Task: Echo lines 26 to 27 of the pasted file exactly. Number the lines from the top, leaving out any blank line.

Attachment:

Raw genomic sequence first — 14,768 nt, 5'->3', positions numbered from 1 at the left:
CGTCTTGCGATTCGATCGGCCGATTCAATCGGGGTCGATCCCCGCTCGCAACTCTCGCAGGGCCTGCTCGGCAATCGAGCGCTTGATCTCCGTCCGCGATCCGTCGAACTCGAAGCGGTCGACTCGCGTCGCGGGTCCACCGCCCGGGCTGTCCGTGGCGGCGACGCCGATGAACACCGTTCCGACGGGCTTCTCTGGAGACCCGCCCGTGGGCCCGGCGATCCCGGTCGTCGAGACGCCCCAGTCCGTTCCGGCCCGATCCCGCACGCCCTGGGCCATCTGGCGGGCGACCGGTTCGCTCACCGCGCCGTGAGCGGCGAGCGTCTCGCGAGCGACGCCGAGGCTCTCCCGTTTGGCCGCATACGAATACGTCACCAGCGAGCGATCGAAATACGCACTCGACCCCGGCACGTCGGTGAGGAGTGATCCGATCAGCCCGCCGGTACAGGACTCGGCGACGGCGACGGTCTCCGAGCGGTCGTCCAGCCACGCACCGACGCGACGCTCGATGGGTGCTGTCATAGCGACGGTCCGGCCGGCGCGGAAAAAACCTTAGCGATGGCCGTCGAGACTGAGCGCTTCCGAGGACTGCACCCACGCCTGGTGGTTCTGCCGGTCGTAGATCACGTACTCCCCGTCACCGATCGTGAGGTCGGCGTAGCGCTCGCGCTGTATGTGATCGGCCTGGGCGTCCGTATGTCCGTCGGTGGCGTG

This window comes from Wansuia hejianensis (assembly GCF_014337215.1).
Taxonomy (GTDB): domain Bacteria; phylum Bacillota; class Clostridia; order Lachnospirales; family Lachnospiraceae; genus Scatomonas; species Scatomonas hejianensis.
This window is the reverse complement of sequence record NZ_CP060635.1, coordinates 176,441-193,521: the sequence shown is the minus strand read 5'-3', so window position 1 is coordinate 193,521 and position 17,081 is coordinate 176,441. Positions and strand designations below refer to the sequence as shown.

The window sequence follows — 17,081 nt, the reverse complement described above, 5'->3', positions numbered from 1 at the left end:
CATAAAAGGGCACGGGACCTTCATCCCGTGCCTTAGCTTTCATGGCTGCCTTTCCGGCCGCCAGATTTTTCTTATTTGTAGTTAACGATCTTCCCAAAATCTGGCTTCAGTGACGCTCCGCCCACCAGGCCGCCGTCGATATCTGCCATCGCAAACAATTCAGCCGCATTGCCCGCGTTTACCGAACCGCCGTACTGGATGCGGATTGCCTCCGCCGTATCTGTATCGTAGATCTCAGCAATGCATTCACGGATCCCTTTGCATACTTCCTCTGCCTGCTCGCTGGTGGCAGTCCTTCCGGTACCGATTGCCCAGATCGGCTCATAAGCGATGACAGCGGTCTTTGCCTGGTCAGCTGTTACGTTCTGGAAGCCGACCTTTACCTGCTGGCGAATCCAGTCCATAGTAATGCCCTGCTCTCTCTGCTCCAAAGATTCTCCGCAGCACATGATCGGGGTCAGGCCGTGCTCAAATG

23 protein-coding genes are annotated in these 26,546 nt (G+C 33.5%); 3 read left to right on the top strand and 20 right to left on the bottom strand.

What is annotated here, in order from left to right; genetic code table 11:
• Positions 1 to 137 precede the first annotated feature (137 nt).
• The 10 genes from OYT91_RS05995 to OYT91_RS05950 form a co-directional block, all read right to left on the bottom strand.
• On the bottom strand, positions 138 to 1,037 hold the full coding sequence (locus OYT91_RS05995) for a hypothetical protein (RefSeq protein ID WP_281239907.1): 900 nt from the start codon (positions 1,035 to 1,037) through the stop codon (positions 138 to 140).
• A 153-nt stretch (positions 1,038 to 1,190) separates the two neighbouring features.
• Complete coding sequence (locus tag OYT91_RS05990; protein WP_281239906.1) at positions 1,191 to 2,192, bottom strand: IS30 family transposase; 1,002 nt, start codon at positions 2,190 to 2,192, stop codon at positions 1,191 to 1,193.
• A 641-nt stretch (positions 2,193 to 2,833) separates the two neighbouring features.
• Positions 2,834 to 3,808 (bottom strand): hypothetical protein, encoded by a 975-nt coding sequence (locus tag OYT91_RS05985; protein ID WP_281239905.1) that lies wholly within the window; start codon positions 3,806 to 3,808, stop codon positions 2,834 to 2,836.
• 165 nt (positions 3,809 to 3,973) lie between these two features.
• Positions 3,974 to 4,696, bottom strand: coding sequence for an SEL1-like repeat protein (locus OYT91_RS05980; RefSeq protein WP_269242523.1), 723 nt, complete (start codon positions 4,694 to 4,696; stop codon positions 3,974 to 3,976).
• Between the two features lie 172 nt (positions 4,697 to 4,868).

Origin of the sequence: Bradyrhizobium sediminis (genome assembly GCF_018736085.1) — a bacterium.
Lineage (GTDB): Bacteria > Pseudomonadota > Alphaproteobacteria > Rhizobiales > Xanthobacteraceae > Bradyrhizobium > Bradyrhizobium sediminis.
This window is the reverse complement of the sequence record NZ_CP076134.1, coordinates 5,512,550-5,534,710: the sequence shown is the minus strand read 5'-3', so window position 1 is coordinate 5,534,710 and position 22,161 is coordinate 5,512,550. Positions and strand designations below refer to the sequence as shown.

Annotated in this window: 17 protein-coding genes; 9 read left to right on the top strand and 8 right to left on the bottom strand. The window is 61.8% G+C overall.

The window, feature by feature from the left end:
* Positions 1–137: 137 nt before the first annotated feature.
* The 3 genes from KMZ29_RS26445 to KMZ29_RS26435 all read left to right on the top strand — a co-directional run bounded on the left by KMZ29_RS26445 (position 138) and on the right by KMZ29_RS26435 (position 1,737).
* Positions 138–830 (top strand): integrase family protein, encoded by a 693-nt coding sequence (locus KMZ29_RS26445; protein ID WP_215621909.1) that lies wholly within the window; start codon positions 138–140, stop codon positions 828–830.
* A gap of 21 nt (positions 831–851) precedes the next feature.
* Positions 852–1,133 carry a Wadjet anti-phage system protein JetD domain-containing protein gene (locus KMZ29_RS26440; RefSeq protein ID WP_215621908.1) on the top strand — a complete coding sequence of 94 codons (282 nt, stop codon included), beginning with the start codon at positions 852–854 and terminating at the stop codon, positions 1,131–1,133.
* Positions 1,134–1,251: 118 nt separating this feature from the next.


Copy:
* The 3 genes from KMZ29_RS26445 to KMZ29_RS26435 all read left to right on the top strand — a co-directional run bounded on the left by KMZ29_RS26445 (position 138) and on the right by KMZ29_RS26435 (position 1,737).
* Positions 138–830 (top strand): integrase family protein, encoded by a 693-nt coding sequence (locus KMZ29_RS26445; protein ID WP_215621909.1) that lies wholly within the window; start codon positions 138–140, stop codon positions 828–830.